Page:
As Pasco County voters head to the polls Tuesday, three School Board races highlight the local choices before them.
The eventual winners of Districts 1, 3 and 5 face myriad issues that range from teacher pay raises to the future of charter schools. But perhaps none have generated as much interest as crowding and growth.
After a brief lull during the recession, Pasco’s student enrollment began surging again. Even with new schools, the district could not keep pace with space.
The School Board tried to ease the crunch by redrawing attendance zones. The moves resulted in lawsuits, anxiety and continued crowding.
All 10 candidates have said how they’d deal with the situation, which is unlikely to find quick resolution.
District 1 incumbent Allen Altman said the board has done the best it can, given realities.
Because of funding rules, the district can’t create more student seats until after it needs them, Altman noted. Yet the board faces demands to ease crowding in ways that don’t affect anyone personally.
Parents bring in ideas, Altman said, and the board attempts to balance them with what is most likely to work for the district as a whole. Many people have likened that to not listening.
"I can assure you with 100 percent confidence that we have vetted every proposal and listened to every person," he said.
His opponents challenged the effort, saying the board lacked adequate planning and communication.
"If you communicate what is going on, why it is going on and what your solution is, and you get their input ... then you will get a much better response," challenger Brian Staver said.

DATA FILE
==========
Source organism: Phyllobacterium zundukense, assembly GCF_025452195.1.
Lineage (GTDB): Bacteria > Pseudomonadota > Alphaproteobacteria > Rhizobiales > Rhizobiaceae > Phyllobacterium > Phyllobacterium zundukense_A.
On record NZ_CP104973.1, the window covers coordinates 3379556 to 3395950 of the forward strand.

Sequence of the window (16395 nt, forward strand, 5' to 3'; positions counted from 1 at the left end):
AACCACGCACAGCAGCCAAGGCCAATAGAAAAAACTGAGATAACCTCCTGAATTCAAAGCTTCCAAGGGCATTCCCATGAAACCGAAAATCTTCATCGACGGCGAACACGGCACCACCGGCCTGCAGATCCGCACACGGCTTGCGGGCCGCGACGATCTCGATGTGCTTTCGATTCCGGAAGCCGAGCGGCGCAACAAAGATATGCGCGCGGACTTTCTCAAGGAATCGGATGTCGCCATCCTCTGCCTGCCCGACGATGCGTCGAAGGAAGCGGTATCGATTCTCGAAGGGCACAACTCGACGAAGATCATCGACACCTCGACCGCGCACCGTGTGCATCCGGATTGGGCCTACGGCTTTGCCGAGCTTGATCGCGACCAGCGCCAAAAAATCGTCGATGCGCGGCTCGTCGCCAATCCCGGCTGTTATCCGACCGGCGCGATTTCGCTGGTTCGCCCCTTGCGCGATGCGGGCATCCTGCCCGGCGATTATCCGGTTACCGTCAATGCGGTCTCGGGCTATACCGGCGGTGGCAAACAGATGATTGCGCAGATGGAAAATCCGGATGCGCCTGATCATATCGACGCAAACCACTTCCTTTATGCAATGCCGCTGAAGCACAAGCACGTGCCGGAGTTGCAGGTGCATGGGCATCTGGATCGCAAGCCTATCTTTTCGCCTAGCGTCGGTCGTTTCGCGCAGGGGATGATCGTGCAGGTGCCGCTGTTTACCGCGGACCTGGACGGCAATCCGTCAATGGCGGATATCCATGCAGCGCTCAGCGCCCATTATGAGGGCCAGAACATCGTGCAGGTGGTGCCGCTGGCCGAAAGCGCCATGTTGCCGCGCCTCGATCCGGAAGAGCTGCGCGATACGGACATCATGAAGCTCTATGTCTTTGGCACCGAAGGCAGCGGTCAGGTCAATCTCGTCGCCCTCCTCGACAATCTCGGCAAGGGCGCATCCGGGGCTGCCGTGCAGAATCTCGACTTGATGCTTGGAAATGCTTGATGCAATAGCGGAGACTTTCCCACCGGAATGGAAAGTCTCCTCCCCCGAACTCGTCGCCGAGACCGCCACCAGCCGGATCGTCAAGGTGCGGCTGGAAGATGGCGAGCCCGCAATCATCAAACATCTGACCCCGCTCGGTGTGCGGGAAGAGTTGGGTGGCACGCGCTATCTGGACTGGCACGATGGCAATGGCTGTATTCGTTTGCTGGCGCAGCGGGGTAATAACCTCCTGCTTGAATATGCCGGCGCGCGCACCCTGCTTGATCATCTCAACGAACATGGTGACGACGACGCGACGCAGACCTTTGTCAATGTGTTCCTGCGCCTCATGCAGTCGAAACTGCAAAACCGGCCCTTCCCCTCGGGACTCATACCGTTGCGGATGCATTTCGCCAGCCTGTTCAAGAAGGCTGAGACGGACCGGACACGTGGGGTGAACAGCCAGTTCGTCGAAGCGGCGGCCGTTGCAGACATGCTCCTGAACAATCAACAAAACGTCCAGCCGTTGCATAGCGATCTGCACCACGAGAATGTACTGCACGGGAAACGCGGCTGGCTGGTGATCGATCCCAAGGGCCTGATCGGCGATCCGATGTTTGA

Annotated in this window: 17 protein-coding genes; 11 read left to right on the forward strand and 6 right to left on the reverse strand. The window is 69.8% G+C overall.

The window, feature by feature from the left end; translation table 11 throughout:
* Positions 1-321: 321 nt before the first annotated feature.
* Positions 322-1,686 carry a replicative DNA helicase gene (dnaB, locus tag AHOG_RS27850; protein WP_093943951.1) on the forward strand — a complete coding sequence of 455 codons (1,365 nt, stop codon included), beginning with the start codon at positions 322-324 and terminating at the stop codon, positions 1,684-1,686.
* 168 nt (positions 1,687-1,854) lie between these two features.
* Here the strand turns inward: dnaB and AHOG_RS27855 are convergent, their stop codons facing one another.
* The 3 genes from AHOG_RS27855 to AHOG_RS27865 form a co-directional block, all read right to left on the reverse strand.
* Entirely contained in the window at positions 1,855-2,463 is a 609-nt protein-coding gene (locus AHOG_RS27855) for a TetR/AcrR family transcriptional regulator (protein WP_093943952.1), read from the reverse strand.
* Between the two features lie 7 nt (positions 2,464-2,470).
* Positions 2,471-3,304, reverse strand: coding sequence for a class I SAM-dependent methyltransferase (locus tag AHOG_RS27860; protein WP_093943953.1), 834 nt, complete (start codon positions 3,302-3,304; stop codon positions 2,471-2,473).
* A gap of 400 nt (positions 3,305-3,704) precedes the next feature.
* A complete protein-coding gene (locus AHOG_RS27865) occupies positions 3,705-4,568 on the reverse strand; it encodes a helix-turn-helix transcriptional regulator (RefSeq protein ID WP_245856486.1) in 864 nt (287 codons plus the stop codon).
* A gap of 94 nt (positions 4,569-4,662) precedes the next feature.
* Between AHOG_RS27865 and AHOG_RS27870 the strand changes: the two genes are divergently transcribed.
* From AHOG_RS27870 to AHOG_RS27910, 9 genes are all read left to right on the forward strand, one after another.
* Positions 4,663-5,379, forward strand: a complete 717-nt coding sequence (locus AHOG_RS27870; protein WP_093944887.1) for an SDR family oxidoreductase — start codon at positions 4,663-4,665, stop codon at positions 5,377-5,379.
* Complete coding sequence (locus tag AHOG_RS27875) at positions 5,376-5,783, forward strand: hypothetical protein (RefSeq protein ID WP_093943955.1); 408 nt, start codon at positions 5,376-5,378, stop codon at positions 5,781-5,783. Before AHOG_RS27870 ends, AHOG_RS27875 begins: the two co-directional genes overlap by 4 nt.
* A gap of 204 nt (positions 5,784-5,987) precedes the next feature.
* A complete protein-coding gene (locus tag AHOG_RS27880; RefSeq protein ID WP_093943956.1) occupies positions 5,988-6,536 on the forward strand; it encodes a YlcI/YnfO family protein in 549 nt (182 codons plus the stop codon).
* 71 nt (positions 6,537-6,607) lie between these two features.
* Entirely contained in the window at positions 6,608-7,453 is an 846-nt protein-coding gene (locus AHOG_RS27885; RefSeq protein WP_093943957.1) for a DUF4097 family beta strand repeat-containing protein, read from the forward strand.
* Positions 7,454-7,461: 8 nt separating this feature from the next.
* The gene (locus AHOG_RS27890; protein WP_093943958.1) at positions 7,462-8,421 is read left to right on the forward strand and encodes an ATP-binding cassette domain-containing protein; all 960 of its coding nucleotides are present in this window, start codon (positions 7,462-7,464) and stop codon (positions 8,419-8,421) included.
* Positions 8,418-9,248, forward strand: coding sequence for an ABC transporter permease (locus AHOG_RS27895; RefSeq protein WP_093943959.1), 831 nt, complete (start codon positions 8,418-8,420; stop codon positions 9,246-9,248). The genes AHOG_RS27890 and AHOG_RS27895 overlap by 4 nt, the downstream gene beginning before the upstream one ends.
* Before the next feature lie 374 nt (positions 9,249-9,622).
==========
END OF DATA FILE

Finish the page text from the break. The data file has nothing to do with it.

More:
He agreed that no single decision can gain full support. But he suggested the board did a mediocre job of trying to get buy-in.
Staver called for more temporary solutions, such as expanding the use of virtual courses, leasing unused office or retail space and working more closely with contractors to provide land for schools.
"We need to revisit the philosophy of ‘don’t build it until they’re here,’" Staver added.
Challenger Kenny Mathis agreed that the board needs to better communicate its plans. He suggested the district craft rezoning maps in advance, with phased transitions of students so they can complete the highest grade level at their current campus.
If schools don’t immediately fill, Mathis said, the district should add programs to lure people. To speed the process of gaining new space, he recommended requiring developers to help pay for and build new schools.
"They’re making millions," he said, "and they’re over-flooding our schools."
The debate for the District 3 seat takes on the same tone, with incumbent Cynthia Armstrong defending the board’s role against displeasure from two challengers.
"I always have to remind myself as a School Board member that I represent the entire county," she said, "so it’s important to look at the big picture."
Like Altman, Armstrong said the board has tried to ensure a positive environment for all students. Many times, rezoning takes them to new schools, and complaints are fewer.
When you’re not opening a new school, she said, the decisions are more difficult. But it’s also difficult to justify leaving open spaces in existing schools — even when families complain about reassignments, she said.
Armstrong backed the idea of more magnet programs to shift enrollment without rezoning. She did not support allowing students to remain in their current schools through the highest grade level, suggesting it could be too costly.